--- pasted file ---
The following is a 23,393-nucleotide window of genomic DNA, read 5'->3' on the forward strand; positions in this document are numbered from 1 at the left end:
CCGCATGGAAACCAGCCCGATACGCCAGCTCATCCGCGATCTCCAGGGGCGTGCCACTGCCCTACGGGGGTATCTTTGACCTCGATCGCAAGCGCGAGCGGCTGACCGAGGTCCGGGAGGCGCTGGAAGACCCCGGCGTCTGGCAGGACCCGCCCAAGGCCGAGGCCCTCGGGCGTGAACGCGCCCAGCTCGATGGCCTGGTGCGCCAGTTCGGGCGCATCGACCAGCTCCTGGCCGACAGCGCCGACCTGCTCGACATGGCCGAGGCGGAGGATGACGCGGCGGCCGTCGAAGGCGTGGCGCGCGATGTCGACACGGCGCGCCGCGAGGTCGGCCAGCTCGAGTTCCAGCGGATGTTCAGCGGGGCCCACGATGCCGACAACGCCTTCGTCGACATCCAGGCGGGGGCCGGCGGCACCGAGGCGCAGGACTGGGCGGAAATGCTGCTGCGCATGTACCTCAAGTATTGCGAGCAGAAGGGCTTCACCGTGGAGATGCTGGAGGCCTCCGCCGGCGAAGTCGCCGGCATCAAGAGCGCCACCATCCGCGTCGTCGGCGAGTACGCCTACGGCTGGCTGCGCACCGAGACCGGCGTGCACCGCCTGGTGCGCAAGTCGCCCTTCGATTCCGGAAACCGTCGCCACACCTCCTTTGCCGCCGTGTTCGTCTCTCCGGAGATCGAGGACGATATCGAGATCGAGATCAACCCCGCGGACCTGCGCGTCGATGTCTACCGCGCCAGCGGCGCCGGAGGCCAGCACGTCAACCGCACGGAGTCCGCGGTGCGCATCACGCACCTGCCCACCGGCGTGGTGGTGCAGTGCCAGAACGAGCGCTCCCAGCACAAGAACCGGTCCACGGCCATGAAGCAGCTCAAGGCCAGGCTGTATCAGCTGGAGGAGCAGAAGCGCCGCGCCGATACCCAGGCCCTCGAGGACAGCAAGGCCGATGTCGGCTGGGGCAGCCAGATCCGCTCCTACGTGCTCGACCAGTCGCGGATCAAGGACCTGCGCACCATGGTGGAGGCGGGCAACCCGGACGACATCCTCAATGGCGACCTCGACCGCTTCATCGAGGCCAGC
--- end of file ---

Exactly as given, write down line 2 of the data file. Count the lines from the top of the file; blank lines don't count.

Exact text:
CCGCATGGAAACCAGCCCGATACGCCAGCTCATCCGCGATCTCCAGGGGCGTGCCACTGCCCTACGGGGGTATCTTTGACCTCGATCGCAAGCGCGAGCGGCTGACCGAGGTCCGGGAGGCGCTGGAAGACCCCGGCGTCTGGCAGGACCCGCCCAAGGCCGAGGCCCTCGGGCGTGAACGCGCCCAGCTCGATGGCCTGGTGCGCCAGTTCGGGCGCATCGACCAGCTCCTGGCCGACAGCGCCGACCTGCTCGACATGGCCGAGGCGGAGGATGACGCGGCGGCCGTCGAAGGCGTGGCGCGCGATGTCGACACGGCGCGCCGCGAGGTCGGCCAGCTCGAGTTCCAGCGGATGTTCAGCGGGGCCCACGATGCCGACAACGCCTTCGTCGACATCCAGGCGGGGGCCGGCGGCACCGAGGCGCAGGACTGGGCGGAAATGCTGCTGCGCATGTACCTCAAGTATTGCGAGCAGAAGGGCTTCACCGTGGAGATGCTGGAGGCCTCCGCCGGCGAAGTCGCCGGCATCAAGAGCGCCACCATCCGCGTCGTCGGCGAGTACGCCTACGGCTGGCTGCGCACCGAGACCGGCGTGCACCGCCTGGTGCGCAAGTCGCCCTTCGATTCCGGAAACCGTCGCCACACCTCCTTTGCCGCCGTGTTCGTCTCTCCGGAGATCGAGGACGATATCGAGATCGAGATCAACCCCGCGGACCTGCGCGTCGATGTCTACCGCGCCAGCGGCGCCGGAGGCCAGCACGTCAACCGCACGGAGTCCGCGGTGCGCATCACGCACCTGCCCACCGGCGTGGTGGTGCAGTGCCAGAACGAGCGCTCCCAGCACAAGAACCGGTCCACGGCCATGAAGCAGCTCAAGGCCAGGCTGTATCAGCTGGAGGAGCAGAAGCGCCGCGCCGATACCCAGGCCCTCGAGGACAGCAAGGCCGATGTCGGCTGGGGCAGCCAGATCCGCTCCTACGTGCTCGACCAGTCGCGGATCAAGGACCTGCGCACCATGGTGGAGGCGGGCAACCCGGACGACATCCTCAATGGCGACCTCGACCGCTTCATCGAGGCCAGC